This is a post from Helen Keller International, our 10GA Eye Health Investor, on their work in Indonesia tackling diabetic retinopathy.
Annual eye exams for people with diabetes is not routine practice in Indonesia (like it is in countries like the United States), and the process to access care is time-consuming and convoluted. In 2000, the number of people with diabetes in Indonesia was estimated at 8.4 million; with this number expected to almost triple by 2030.1
Typically, people with diabetes make monthly visits to a primary health centre where vital signs are checked, blood is drawn, and a general practitioner is consulted. If concerns are raised, the GP refers the patient to a district hospital for a consultation with an endocrinologist. If an ocular condition is suspected, the person is referred to an ophthalmologist. But at district hospitals, ophthalmologists don’t often have access to retinal cameras, so patients may be referred to a third hospital for a definitive diagnosis before then being sent back to a district hospital for laser treatment.
In this system, patients only reach the point of diagnosis if something obvious is wrong. But early diabetic retinopathy—when the disease is most treatable—shows no symptoms. This system means less than 20% of people with diabetes were seen by an ophthalmologist.
Helen Keller International saw a need for change.
“As many as one in three people with diabetes may develop diabetic retinopathy, which would lead to a public health emergency in Indonesia,” says Country Director Prateek Gupta. “We saw an opportunity to work with the government and the hospitals to update systems to reduce preventable blindness.”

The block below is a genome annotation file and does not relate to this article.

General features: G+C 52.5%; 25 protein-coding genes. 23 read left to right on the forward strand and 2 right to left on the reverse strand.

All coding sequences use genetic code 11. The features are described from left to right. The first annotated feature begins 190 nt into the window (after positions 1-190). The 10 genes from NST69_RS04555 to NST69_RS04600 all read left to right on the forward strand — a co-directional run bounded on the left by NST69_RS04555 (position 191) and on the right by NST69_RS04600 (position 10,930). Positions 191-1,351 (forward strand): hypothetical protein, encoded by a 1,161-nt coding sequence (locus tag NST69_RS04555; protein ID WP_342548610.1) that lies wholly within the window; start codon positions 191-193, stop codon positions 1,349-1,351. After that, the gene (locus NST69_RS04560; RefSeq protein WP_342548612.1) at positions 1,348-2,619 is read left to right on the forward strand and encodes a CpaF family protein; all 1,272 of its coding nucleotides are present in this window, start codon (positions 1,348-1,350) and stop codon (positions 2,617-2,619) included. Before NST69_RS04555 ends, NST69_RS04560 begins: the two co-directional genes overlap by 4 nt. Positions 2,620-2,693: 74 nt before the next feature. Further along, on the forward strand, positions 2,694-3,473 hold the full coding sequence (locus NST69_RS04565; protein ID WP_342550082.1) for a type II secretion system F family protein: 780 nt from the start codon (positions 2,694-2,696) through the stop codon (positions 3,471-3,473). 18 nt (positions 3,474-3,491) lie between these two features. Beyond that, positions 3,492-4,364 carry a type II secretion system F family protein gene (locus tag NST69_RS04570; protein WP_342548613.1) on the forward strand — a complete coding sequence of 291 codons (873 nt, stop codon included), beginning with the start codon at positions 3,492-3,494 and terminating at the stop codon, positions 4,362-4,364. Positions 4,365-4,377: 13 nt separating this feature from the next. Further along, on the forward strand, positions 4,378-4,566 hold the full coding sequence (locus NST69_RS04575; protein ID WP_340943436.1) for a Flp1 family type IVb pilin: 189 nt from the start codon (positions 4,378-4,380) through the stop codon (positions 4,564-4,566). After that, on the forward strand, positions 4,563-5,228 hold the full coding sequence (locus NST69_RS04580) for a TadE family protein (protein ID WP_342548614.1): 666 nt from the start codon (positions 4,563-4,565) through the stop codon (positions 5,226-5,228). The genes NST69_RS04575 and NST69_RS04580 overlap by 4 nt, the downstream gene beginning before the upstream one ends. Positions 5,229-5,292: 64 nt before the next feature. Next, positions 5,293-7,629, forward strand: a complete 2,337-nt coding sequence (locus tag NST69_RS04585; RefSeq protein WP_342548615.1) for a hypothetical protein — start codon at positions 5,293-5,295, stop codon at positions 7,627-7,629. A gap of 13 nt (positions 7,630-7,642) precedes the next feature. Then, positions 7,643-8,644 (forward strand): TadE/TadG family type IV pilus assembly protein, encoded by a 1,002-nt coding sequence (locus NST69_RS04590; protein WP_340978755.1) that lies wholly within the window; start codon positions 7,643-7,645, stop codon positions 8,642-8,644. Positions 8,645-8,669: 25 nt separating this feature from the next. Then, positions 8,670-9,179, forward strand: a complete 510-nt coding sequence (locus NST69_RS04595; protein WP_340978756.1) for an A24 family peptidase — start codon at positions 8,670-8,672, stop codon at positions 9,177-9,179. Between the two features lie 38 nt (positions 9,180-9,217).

In 2009, a hospital-based screening programme was established in Jakarta. People with diabetes visiting the endocrinology clinic would have retinal photographs taken, and the images would then be transferred to the ophthalmology department. Any patients with diabetic retinopathy would be referred to an eye clinic for care. The process was then replicated in Bandung and Yogyakarta, two cities believed to have many people with diabetes.
In an effort to reach more patients and raise awareness, a new model was tested in Jakarta that revealed valuable information. In some primary health centres, fundus cameras were used for screening. Retinal photographs were taken that helped identify the presence of diabetic retinopathy or other undetected conditions; the images that were unclear or raised concerns earned patients referrals to a district hospital. In other primary health centres, education was provided.
Surveys revealed a lack of awareness about the need for eye care among the patients following both efforts. The first method proved more effective, as the fundus cameras enabled greater patient screening at the earliest point of contact. HKI also learned that patients simply told to visit a hospital were unlikely to follow through, but written referrals enabled reimbursement.
Since HKI began working with the government to address diabetic retinopathy, 10,000 patients have been screened and almost 2,000 treated. Perhaps more importantly, by building the capacity of the healthcare system and the professionals working in it, these efforts have set the stage for more effective care to come.
“We look forward to working with our partners in the Indonesian government and at the health facilities to identify new models for screening and treatment and expanding access to vision-saving care,” says Gupta.
Don’t miss the pavilion session by HKI, on their other work in Indonesia, Lessons learned from a school-based refractive error screening program in Jakarta, Indonesia, on 28th October.